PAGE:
When a large hospital organization in the Southeast gathered doctors, nurses, first responders, state police and the National Guard to run mass casualty drills, things did not go as planned. The biggest issue: communication.
The military helicopters used different radio systems from first responders and police and the hospital staff used pagers. After attempting to communicate on different frequencies, the team switched to cell phones.
“In that noisy and dynamic environment, it was a sub-optimal solution,” says Dan O'Brien, Avtec, North America Business Manager for Motorola. “Having a console that tied the disparate radio systems together would have resulted in a better drill and, should the need arise, much better outcomes in a major disaster.”
Dealing with natural disasters, severe weather events, active shooters, mass casualties and other external events requires hospital staff to coordinate with multiple outside agencies but communicating with stakeholders can be a challenge.
“Hospitals, ambulances and police might not be operating on the same radio system--and doctors and nurses are likely not carrying any radios at all,” O’Brien says. “When you have all kinds of disparate groups coming in to help, if they are unable to [communicate], it almost hurts the situation more than it helps.”
The need for integrated infrastructure
An estimated 240 million calls are placed to 911 dispatchers every year; healthcare workers are five times more likely to be the victims of workplace violence than workers in all other industries; and there were 154 hospital-related shootings over a 10-year period, including active shooter events in hospitals in 2021 and 2022.
The need for fast, accurate, secure communication with public safety agencies, management and security staff to protect patients, staff and visitors has never been greater. In fact, the global hospital security systems market is expected to top $51 billion by 2032.
But technological issues and lack of standardization are among the primary barriers for effective communication between EMS and the emergency department and the lack of interoperability between two-way radio networks can have disastrous consequences in emergencies.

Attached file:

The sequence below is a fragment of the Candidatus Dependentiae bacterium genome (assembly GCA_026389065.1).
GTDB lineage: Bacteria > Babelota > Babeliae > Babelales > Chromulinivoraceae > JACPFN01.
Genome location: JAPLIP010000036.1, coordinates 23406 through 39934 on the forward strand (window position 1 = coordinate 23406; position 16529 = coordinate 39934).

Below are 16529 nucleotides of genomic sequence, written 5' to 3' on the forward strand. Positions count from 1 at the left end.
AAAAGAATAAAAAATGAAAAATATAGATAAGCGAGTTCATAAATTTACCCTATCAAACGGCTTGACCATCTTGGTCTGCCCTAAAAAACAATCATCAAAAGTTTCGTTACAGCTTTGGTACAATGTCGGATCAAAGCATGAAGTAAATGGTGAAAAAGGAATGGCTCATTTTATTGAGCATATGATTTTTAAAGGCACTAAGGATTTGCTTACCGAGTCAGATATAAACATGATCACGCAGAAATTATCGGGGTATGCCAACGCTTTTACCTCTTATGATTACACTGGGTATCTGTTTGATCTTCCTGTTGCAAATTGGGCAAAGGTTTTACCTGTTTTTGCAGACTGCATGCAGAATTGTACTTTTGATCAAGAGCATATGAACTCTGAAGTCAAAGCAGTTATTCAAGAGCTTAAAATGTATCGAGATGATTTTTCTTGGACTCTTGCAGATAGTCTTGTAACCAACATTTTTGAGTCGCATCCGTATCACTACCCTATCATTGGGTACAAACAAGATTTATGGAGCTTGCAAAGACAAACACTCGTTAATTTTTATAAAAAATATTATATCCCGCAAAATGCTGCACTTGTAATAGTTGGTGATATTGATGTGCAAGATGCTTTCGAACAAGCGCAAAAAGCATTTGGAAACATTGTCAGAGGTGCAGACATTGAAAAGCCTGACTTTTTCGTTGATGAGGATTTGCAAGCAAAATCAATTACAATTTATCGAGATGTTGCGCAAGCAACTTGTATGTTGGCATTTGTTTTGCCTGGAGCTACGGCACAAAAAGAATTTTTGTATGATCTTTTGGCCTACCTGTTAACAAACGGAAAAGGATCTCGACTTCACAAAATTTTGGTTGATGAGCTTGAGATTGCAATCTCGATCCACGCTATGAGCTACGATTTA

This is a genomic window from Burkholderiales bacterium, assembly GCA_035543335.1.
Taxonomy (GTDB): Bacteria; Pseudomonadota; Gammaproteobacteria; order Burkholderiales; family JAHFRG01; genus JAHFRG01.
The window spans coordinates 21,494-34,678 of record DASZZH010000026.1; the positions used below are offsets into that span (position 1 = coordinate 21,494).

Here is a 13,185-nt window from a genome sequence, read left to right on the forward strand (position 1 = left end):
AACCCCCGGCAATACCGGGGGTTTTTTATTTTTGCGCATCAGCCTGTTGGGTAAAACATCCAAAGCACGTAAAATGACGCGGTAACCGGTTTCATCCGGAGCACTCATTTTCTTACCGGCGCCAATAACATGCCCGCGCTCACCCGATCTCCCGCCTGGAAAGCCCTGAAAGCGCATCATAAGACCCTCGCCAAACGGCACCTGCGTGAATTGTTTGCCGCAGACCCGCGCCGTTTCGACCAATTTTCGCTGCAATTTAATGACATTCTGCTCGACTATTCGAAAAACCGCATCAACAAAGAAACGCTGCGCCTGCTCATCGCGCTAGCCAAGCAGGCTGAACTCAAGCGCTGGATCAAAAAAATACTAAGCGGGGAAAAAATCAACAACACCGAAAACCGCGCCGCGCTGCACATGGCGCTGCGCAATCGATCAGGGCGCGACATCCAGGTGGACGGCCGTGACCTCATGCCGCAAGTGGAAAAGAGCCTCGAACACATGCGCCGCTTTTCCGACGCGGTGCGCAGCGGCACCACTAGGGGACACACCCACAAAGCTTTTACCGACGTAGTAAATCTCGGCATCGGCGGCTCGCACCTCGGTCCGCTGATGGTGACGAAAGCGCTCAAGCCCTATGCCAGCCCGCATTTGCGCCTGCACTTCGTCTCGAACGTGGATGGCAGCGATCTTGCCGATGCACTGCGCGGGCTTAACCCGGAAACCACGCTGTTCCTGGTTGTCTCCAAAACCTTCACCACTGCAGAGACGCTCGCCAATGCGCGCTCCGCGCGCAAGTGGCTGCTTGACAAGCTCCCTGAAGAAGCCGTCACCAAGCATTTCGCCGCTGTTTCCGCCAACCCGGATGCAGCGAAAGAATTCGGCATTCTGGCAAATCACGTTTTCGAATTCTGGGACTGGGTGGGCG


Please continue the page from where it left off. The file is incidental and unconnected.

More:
“Even in a digital age, there are many analog radio systems currently in use,” O’Brien says. “A hospital that invested in the latest MOTOTRBO technology for their in-house communications still has to talk to first responders that may be using decades-old technology.”
O’Brien notes that Avtec Scout solves the problem. The dashboard works with both legacy radio systems and the latest DMR, P25 and PTT over cellular systems as well as a number of SIP telephony systems. Allowing multiple stakeholders to communicate during emergencies regardless of technology has the potential to save lives.
Better protocols mean better outcomes
The interoperability between the diverse ecosystem of communication devices used in healthcare settings promotes the continuous flow of lifesaving communications.
During emergencies, hospitals and first responders from different jurisdictions might not be able to connect via radio dispatch. The ability to seamlessly share patient vitals or critical information can improve response time, treatment, patient outcomes and responder safety.
O’Brien notes that seamless communication ensures that first responders can relay information to the hospital about the number and types of injuries at the scene to determine which hospitals are best equipped to receive them. Interoperability also ensures that first responders have information about hospitals that are on diversion or bypass status.
“Obviously there is a need for communication between hospitals and first responders,” he adds. “Having a dispatch console that can patch radio systems together or connect to the healthcare provider’s smartphone allows information to be instantly and easily relayed between the people that have it and the people who need it.”
Enabling users to talk across disparate systems like radio, telephone and broadband/LTE, also improves hospital operations and protects patients, staff and visitors.
In cities where emergency medical services (EMS) or social workers respond to mental health or overdose calls, patients might be confused, disoriented or combative (and unrestrained) upon arrival at the hospital. O’Brien explains, “Being able to alert the hospital medical and security staff of the situation before they arrive at the ambulance bay gives everyone a better chance at a positive and safe outcome.”
A lack of communication can have disastrous consequences in a healthcare setting. Investing in a single dispatch solution that works with multiple radio systems provides the interoperability that healthcare organizations need to excel as part of a healthcare team, provide quality patient care and protect staff during emergencies.
For more information about how Avtec Scout Dispatch Consoles can improve communications, please schedule a demo or book a consultation.